AC9U4419I was nervous and excited to send my son Connor to Camp Weequahic this year. Connor’s best friend attended the camp the summer before and could not stop raving about it. So after plenty of research and discussions, we decided to let Connor spend the summer away. I won’t lie, my “mommy heart” broke a little when he practically jumped out of the car at drop off and didn’t look back, but I was pretty sure we were making the right decision. Last week, when we picked him up, I was 100% sure we had made the right decision. The excited, smiley kid who jumped into our backseat was….different.

I couldn’t pin point many differences right away, except for the excitement in his eyes and voice when he talked about all of his new friends and cracked himself up remembering inside jokes and hilarious conversations with his new buddies. One of the main things I noticed when we got home was how helpful he had become. Without me asking, he would make his bed, take his plates to the sink, offer to bring in the groceries or even simply ask if he could get us anything from the kitchen since he was going that way. I noticed a new sense of thoughtfulness when he came back. Not that he was heartless before by any means, but I definitely noticed a change in his willingness to help others and think of others before himself. As the days passed, my heart exploded with joy to see him excited to email, chat and FaceTime all of his new friends. He went to camp a little reserved, and came back social and confident. I loved seeing him interact with his peers, I loved seeing how he was truly listening to what others had to say, and how he felt confident contributing to the conversation.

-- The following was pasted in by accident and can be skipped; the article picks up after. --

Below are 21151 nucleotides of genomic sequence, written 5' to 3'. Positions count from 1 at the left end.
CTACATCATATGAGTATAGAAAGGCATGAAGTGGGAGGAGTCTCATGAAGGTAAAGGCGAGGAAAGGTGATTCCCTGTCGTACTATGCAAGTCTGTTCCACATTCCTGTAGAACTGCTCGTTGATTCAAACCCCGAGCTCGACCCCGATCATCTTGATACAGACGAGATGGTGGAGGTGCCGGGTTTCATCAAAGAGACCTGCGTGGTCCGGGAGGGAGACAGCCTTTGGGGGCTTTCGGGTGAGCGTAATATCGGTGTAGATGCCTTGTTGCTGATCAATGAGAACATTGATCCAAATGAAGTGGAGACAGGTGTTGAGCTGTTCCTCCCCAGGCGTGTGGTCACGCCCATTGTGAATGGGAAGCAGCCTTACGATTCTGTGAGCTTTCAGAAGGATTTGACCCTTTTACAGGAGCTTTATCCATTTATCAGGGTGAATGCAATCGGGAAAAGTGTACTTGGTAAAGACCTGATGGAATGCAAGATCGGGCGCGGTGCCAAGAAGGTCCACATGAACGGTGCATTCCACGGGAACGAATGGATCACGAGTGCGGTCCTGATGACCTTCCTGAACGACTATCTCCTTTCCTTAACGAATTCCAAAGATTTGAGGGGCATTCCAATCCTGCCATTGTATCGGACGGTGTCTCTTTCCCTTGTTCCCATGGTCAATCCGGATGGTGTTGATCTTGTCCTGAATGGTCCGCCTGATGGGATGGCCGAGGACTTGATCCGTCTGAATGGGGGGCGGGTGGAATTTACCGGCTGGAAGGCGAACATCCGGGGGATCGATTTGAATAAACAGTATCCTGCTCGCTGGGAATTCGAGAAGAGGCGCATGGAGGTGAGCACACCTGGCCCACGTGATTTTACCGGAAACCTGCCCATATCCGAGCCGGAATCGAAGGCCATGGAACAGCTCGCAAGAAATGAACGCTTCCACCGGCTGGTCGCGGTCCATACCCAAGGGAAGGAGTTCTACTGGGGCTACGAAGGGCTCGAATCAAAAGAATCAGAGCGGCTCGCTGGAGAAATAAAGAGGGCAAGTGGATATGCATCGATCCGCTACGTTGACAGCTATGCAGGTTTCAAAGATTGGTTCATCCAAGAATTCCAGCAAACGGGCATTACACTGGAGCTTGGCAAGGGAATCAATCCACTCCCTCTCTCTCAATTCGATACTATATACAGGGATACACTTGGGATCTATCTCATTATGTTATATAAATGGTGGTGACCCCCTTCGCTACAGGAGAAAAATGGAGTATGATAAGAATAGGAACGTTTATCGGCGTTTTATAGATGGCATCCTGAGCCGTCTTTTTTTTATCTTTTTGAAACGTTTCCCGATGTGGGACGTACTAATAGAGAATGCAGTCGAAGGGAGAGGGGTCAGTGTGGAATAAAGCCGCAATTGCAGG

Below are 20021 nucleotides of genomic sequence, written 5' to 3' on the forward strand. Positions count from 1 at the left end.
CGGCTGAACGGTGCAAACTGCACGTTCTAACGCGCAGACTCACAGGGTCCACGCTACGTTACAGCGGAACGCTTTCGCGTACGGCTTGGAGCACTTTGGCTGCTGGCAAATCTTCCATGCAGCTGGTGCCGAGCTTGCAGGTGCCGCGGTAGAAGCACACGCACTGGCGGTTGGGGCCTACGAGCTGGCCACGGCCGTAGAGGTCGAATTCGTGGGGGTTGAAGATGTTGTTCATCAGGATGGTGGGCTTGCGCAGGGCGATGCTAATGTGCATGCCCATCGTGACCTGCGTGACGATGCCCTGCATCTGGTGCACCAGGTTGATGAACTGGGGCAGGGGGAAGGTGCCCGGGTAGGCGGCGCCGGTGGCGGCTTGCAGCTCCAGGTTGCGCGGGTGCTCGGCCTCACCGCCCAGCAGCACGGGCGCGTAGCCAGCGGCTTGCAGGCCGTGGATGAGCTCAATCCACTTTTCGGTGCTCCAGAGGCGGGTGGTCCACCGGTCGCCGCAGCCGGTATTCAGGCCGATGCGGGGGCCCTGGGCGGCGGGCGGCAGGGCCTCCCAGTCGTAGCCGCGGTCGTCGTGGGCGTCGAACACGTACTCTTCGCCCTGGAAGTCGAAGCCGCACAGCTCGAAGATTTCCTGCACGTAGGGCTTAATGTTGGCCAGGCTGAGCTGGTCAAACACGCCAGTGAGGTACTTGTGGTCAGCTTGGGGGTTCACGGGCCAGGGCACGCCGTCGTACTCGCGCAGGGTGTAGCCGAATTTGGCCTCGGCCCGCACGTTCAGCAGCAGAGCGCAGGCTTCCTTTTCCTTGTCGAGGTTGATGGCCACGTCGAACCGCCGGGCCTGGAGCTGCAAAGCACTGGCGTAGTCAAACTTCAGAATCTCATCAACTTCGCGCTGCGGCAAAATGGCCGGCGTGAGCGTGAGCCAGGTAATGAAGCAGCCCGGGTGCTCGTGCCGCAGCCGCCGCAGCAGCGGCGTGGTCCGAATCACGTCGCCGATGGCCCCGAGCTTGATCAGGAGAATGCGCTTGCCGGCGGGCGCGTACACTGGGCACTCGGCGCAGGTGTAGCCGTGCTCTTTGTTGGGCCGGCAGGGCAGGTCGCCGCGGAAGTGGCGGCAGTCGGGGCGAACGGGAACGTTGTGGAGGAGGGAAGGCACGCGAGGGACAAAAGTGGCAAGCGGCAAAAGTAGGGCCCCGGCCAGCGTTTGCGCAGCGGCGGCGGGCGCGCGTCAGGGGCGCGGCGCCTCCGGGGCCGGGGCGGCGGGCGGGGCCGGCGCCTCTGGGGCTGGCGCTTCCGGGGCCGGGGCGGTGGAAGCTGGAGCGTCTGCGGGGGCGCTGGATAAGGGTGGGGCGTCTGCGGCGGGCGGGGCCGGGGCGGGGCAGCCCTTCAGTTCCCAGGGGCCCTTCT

Just today, he told me he was going to try out for soccer tryouts at school, a sport he had never played before camp. He said he was encouraged to try it at camp and played it almost every day while he was there. As a mom, I am blown away at what positive changes have come from sending my son to camp. I knew he would make friends, try a new activity or two, and learn to live both independently and with a group, but I had no idea about the social skills, character development, relational growth, and boost in confidence that spending just a few weeks away could create.

Any parent that is even thinking about sending their kid to camp should stop thinking right now and sign them up. Not only will you enjoy a few kid-free weeks of relaxation, but when your kid comes home, you’ll be pleasantly surprised at everything they’ve learned, and more importantly, who they’ve become.

Camp Weequahic changed my son for the better, and we are both looking forward to the growth and changes that will happen next summer at camp!